In its Judgment of 29 January 2013 in Joined Cases T‑339/10 and T‑532/10 Cosepuri Soc. Coop. pA v European Food Safety Authority (EFSA), the General Court has ruled again on the topical issue of the protection of confidentiality and business secrets in tender evaluation--and, in principle, has shown a more balanced approach than in previous Judgments concerned with transparency at debriefing stage.
However, in my opinion, the case law in this area still falls short from guaranteeing a proper balance between transparency and protection of business secrets and continues to promote excessive disclosure.
In the case at hand, Cosepuri challenged the EFSA's evaluation procedure on the basis of the confidential treatment of financial assessment. The GC has taken no issue with the degree of confidentiality imposed by EFSA, but on a series of grounds that still seem (partially) inadequate:
32 First, the applicant calls into question the fact that Part
II.8.2 of the tender specifications provided that the tender evaluation
procedure was to be confidential. It should be noted in that regard that the
applicant has the right to challenge, as an incidental plea, the lawfulness of
the specifications in the present action (see, to that effect, Case T‑495/04 Belfass v Council  ECR II‑781, paragraph 44). […]
33 Article 89(1) of the Financial Regulation provides that
all public contracts financed in whole or in part by the budget are to comply,
inter alia, with the principle of transparency. In the present case, it must be
noted that Part II.8.2 of the specifications, which provides that the procedure
for the evaluation of the tenders is to be conducted in secret, satisfies the
requirement of preserving the confidentiality of the tenders and the need to
avoid, in principle, contact between the contracting authority and the
tenderers (see, on this point, Article 99 of the Financial Regulation and
Article 148 of the Implementing Rules). The principle of transparency, referred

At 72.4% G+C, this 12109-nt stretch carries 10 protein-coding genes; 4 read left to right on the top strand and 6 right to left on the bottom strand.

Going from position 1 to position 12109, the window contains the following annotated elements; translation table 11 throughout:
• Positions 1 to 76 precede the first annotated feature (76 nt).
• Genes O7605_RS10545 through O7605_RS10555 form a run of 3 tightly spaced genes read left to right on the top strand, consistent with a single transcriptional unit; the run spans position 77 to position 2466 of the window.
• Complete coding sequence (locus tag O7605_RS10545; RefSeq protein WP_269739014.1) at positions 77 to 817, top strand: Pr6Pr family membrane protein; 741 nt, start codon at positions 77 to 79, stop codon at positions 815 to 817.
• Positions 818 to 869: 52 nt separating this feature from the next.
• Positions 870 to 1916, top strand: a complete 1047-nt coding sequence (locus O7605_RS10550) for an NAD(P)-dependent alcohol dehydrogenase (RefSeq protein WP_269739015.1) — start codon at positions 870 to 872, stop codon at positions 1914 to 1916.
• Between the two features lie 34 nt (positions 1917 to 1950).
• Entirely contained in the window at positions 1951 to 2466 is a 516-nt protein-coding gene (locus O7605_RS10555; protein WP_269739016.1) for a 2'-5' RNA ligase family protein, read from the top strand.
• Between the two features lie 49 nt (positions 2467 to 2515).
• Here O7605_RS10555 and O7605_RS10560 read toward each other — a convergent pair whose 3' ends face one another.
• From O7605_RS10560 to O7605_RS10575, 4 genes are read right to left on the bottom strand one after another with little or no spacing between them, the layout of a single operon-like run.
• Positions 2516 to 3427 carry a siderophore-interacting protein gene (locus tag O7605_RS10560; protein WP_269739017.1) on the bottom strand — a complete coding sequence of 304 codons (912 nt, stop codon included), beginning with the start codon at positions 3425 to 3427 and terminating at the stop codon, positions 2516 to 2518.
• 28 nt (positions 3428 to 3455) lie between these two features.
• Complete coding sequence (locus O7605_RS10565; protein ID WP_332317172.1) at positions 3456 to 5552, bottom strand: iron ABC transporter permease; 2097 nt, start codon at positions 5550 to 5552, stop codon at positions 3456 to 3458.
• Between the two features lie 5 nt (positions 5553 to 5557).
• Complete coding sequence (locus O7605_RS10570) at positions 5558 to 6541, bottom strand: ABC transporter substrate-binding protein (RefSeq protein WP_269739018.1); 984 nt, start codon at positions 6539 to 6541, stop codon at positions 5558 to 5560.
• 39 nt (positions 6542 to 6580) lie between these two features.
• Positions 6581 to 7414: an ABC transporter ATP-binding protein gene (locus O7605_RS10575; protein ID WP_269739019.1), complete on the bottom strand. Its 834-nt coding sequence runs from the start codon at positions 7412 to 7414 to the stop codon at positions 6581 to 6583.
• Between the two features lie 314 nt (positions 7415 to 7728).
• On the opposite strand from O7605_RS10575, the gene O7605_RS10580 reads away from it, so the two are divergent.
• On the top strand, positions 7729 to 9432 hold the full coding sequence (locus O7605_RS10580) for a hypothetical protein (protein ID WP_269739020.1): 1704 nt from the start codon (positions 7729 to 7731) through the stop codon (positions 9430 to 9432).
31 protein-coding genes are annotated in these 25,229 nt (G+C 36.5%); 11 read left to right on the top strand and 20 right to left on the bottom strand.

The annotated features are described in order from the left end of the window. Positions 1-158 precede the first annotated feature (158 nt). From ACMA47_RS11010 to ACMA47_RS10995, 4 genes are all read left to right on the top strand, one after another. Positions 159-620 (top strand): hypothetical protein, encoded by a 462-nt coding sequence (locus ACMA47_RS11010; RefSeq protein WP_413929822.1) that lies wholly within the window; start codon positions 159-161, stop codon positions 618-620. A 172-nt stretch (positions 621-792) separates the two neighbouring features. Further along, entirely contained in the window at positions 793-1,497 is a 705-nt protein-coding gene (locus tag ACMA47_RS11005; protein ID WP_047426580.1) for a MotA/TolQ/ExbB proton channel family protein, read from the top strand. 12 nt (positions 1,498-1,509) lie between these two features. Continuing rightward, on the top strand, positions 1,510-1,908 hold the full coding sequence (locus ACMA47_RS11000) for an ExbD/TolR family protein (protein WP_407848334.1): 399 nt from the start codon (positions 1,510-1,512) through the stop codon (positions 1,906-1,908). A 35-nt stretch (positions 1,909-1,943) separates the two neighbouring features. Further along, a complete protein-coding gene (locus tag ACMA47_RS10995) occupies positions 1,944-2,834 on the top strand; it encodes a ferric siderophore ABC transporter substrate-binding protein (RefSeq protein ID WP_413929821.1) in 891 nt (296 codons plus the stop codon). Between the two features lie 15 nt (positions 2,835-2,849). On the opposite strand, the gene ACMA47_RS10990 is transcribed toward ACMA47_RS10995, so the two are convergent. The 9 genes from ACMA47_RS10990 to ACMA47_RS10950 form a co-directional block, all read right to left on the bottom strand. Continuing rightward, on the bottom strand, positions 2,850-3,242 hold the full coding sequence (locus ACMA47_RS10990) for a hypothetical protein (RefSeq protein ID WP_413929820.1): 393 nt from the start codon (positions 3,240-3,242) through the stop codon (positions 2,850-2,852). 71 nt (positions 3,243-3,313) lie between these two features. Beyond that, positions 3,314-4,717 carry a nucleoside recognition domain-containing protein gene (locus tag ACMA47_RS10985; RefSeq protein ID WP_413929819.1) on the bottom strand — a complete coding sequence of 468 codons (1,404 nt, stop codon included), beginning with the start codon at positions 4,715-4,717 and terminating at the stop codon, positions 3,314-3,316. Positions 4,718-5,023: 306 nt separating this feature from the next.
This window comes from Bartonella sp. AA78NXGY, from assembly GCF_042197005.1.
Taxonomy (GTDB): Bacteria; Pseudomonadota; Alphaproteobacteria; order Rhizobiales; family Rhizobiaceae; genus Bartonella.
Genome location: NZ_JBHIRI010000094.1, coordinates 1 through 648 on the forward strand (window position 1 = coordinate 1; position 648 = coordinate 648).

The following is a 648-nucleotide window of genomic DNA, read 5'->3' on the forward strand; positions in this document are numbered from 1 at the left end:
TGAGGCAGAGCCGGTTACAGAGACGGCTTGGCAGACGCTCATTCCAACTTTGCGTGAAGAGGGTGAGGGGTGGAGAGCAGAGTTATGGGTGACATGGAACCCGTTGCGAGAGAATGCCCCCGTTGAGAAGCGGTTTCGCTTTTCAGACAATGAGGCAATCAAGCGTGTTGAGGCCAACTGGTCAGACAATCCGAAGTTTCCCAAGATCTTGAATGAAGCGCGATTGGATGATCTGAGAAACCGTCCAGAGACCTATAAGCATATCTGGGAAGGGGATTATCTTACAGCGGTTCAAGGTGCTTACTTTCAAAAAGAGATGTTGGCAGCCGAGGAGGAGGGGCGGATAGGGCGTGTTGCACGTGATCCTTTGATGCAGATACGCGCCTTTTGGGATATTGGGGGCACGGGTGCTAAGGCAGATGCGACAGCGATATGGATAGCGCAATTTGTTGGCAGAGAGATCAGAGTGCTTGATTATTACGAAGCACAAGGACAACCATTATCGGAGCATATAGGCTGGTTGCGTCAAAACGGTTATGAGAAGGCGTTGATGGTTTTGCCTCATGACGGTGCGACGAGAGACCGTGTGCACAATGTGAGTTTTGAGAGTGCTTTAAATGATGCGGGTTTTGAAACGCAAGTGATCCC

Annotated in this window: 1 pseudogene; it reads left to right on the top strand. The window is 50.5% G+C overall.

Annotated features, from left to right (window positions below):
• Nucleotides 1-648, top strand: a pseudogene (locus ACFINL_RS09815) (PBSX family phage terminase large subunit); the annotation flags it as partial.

to in Article 89(1) of the Financial Regulation, which is invoked by the
applicant, must be reconciled with those requirements. Accordingly, there is no
basis on which it can be concluded that Part II.8 of the specifications is
vitiated by unlawfulness.
34 Second, the applicant challenges the fact that it was not
able to ascertain the price proposed by the successful tenderer. In particular,
the applicant states that EFSA ensured that it would not be possible for any
subsequent verification to be carried out by redacting from the evaluation
report the price offered by the successful tenderer. In that regard, without
there being any need to rule in the present case on whether the price proposed
by the successful tenderer formed part of the information which the contracting
authority should have communicated to the unsuccessful tenderers (sic), it is clear
from the evidence submitted that the applicant was in a position to ascertain
the price in question. It is apparent from Section 2.4 of the evaluation
committee report that the applicant and the successful tenderer offered the
same price in respect of points 2 to 7 of the financial bid, both obtaining the
maximum score of 15 points. The price offered by the successful tenderer in
respect of points 2 to 7 of the financial bid is therefore abundantly clear
from the evaluation committee report. Moreover, with regard to point 1 of the
financial bid, the evaluation committee report indicated the price offered by
the applicant and the mark obtained. Although it does not expressly refer to